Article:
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Rehabilitation protocol for acromioclavicular joint injury post surgery

Article written by: ANDREI BOGDAN, MD, Orthopedics-traumatology doctor

Postoperative recovery protocol for acromioclavicular joint injury

The acromioclavicular joint is frequently involved in traumas affecting the shoulder. Most trauma at this level is related to a fall on the shoulder or repetitive action in which the shoulder is involved (for example, in athletes). These conditions are most common after the second decade of life, with a higher incidence in men, especially hockey players and rugby players.
The mechanism of production. Falling on the shoulder with the arm in adduction (arm next to the body).


The description of the treatment is made according to the type of acromioclavicular joint injury:

Type I

  • Orthopedic treatment. Usually, the symptoms disappear after 7-10 days of rest; local ice, in the first 12-24 hours; scarf immobilization. Sports activities and weight lifting are interrupted for a longer period (until the disappearance of symptoms and palpable pain).
  • Surgical treatment.  It is indicated when symptomatic arthritis develops 6 months after type I acromioclavicular disjunction. The failure of conservative treatment 3-6 months recommends surgery, which consists of resection of the last 5 mm from the distal end of the clavicle.

Type II

  • Orthopedic treatment, common with type I disjunction, 14 days of immobilization in a Desault bandage, after 7 days of immobilization, if the symptoms attenuate, light arm movements are indicated, for necessary daily activities. Heavy activities, lifting, contact sports, are not recommended for 6 weeks.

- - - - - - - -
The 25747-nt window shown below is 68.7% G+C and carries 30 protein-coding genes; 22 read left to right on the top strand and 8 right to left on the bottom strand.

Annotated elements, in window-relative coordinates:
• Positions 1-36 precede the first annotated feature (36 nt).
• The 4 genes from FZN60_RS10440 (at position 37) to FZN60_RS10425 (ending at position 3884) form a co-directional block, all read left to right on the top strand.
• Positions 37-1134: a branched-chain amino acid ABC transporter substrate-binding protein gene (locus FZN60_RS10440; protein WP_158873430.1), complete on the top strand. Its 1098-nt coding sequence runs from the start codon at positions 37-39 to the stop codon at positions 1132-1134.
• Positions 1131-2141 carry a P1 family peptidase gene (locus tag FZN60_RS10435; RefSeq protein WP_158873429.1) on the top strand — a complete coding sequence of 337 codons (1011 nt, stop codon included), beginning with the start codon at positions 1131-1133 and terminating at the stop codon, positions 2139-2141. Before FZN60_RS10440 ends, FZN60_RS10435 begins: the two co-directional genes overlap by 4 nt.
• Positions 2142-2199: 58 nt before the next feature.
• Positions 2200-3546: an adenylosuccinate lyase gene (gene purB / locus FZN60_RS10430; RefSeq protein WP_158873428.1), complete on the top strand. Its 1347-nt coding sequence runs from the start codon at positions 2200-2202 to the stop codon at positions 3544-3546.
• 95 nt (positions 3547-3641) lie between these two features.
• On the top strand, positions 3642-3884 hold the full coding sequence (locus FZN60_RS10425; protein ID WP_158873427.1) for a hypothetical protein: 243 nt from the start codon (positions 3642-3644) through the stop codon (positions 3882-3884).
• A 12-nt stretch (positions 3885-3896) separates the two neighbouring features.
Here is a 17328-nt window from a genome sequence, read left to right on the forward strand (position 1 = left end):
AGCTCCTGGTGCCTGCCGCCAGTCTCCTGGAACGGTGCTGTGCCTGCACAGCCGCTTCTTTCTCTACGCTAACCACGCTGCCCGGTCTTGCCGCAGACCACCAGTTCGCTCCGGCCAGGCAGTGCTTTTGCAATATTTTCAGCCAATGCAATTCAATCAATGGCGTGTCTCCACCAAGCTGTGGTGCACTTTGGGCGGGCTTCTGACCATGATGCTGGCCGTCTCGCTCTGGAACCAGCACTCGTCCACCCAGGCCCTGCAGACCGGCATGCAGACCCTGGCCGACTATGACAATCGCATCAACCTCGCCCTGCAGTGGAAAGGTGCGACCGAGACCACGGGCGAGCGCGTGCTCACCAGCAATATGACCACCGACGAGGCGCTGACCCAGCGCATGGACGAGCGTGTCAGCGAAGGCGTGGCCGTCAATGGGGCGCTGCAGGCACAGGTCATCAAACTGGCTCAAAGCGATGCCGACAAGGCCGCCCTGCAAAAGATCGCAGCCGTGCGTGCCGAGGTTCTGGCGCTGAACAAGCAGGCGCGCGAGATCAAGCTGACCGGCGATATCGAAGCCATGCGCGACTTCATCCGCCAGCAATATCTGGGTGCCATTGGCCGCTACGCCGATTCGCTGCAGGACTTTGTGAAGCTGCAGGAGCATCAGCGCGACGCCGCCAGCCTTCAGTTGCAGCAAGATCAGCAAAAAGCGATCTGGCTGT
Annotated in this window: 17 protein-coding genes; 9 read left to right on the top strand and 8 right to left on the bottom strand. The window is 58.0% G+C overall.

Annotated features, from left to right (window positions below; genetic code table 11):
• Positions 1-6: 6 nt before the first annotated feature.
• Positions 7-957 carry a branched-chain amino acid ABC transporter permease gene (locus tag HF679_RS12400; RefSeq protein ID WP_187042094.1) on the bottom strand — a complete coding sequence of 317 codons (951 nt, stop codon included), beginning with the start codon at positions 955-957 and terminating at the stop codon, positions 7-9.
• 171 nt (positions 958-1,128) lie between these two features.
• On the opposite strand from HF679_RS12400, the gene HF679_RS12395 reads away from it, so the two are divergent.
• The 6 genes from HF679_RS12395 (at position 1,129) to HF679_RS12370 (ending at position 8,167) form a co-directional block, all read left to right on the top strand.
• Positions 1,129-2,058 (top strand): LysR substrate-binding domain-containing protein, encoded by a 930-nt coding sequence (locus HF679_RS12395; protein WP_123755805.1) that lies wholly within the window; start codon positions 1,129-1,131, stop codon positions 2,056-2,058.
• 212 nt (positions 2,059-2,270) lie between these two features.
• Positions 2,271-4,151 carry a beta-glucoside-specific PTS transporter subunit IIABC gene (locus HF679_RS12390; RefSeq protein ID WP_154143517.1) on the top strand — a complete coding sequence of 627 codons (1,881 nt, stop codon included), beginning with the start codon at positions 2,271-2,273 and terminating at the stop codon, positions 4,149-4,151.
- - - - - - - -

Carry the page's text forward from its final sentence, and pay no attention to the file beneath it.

• Surgical treatment, has indications as in the case of type I disjunction.

Type III

  • Orthopedic/surgical treatment depending on the patient's level of activity. In the case of orthopedic treatment, the period of immobilization is 14-21 days, resumption of normal activities after 21 days (to alleviate symptoms). At 4 weeks the mobility is 80% compared to the healthy shoulder. Total recovery is obtained in 3 months.
  • The surgical treatment consists of fixing the clavicle in a normal position with anchors or by muscle plasty. Recovery after surgery is 1 month, until complete recovery of mobility and 6 months until sports activities.

Types IV, V, and VI always have a surgical indication.

Phase 1: Protection phase (0-6 weeks)


  • Ensure the protection of the operation
  • Prevent shoulder stiffness

Auxiliary methods

  • Use the analgesic medication as needed
  • The shoulder orthosis should be worn for 6 weeks


  • Elbow, fist, and hand movements: flexion and active extension of the elbow, fist, and fingers is encouraged. Hand prehension exercises are allowed.
  • Shoulder mobilization: Start passive shoulder movements, but not higher than 90 degrees. Below the 90 degrees limit, you can also start active shoulder movements.

Caution methods:

  • Do not use your operated arm to push or lift objects.
  • Do not raise your arm above shoulder level.